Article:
The Rhineland Massacres, also known as the German Crusade of [the year] 1096, were a series of mass murders of Jews perpetrated by mobs of German Christians of the so-called People’s Crusade. Some 5,000 Jews were victims. The massacres are seen as the first in a sequence of antisemitic events in Europe that culminated in the Holocaust. The intermittent murder of Jews by Crusaders continued for some 200 years.
Quote: “After a brief struggle [in Worms, Germany], a wholesale massacre ensued. More than 1,000 Jews met their deaths, either at the enemy’s hands or their own. Those who managed to escape were overtaken; almost no one survived. A comparable disaster occurred in Cologne, where the community was attacked on the sixth of Sivan (May 30, 1096). The bishop dispersed the town’s Jews to hide them in nearby localities… The crusaders located them and a bloodbath followed.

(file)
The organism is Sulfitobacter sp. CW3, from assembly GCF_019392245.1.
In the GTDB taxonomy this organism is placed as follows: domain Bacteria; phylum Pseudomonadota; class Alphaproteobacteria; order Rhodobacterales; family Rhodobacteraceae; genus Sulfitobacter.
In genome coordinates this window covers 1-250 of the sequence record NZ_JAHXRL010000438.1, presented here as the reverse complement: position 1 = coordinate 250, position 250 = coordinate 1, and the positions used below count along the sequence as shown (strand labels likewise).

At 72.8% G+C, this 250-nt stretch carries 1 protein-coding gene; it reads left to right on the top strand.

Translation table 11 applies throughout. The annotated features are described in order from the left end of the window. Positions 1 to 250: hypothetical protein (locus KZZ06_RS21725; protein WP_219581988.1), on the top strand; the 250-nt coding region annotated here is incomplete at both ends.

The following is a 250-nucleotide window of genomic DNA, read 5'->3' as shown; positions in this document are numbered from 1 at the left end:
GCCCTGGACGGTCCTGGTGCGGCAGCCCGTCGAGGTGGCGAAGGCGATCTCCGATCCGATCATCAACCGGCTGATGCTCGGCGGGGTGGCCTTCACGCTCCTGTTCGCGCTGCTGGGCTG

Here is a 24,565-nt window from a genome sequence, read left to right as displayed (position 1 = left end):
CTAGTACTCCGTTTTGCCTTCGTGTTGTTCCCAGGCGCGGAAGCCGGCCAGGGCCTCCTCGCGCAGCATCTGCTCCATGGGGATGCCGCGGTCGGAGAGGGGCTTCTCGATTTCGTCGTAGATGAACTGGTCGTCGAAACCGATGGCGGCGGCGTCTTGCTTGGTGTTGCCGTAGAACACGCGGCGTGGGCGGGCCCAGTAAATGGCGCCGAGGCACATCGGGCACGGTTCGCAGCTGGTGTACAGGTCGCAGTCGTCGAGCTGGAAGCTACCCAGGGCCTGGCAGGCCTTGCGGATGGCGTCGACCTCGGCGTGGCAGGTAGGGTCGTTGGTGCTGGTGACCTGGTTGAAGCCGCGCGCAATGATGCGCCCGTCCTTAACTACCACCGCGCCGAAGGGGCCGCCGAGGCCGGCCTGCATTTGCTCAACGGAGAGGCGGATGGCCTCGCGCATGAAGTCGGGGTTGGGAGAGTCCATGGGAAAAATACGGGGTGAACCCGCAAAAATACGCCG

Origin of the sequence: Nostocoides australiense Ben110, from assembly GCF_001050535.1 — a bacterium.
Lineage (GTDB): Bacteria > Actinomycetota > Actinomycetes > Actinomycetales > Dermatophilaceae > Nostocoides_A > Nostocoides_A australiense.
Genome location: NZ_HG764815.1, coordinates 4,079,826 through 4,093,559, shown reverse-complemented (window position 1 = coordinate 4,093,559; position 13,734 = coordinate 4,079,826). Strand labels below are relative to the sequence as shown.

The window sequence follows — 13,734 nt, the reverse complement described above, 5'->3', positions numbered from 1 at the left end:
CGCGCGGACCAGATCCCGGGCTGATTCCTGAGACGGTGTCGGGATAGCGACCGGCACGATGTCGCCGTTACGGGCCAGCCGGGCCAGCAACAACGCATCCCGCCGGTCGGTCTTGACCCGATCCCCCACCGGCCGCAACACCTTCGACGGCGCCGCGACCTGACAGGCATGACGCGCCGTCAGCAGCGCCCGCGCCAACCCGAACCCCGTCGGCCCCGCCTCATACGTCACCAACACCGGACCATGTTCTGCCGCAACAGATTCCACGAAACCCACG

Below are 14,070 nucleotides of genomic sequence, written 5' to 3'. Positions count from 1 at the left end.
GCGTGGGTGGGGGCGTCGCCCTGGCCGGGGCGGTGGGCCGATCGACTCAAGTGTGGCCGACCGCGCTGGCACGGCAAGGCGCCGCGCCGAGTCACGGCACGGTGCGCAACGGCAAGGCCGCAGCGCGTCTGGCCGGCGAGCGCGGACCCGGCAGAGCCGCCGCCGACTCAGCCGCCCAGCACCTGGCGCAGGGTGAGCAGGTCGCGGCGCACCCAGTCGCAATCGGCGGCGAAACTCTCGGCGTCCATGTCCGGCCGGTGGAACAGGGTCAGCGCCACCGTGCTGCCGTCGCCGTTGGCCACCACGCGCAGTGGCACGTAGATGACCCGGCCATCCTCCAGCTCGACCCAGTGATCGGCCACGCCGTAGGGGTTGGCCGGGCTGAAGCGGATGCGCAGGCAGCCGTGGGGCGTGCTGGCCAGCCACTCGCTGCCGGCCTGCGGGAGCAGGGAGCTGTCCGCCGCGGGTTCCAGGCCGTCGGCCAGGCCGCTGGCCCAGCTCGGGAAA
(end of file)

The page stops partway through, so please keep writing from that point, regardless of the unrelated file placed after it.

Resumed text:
“At Trier the bishop could not protect his Jews, as he himself had to go into hiding, and he consequently advised them to become Christians. The great majority refused, preferring suicide. At Regensburg, all the Jews were dragged to the Danube where they were flung into the water and forced to accept baptism. At Metz, Prague, and throughout Bohemia , one massacre followed another… There had been more than 5,000 victims.”
Sources: Wikipedia, Jewish Virtual Library
Learn more about the Rhineland Massacres from Wikipedia. ►
Learn more about the history of the Jews and the Crusades from the Jewish Virtual Library. ►
Watch “Crash Course in Jewish History: Session 13 — Crusades, Libels & Black Death” [6:15]. ►
Watch “The First Crusade and the Jews (Jewish History Lab)” [19:45]. ►
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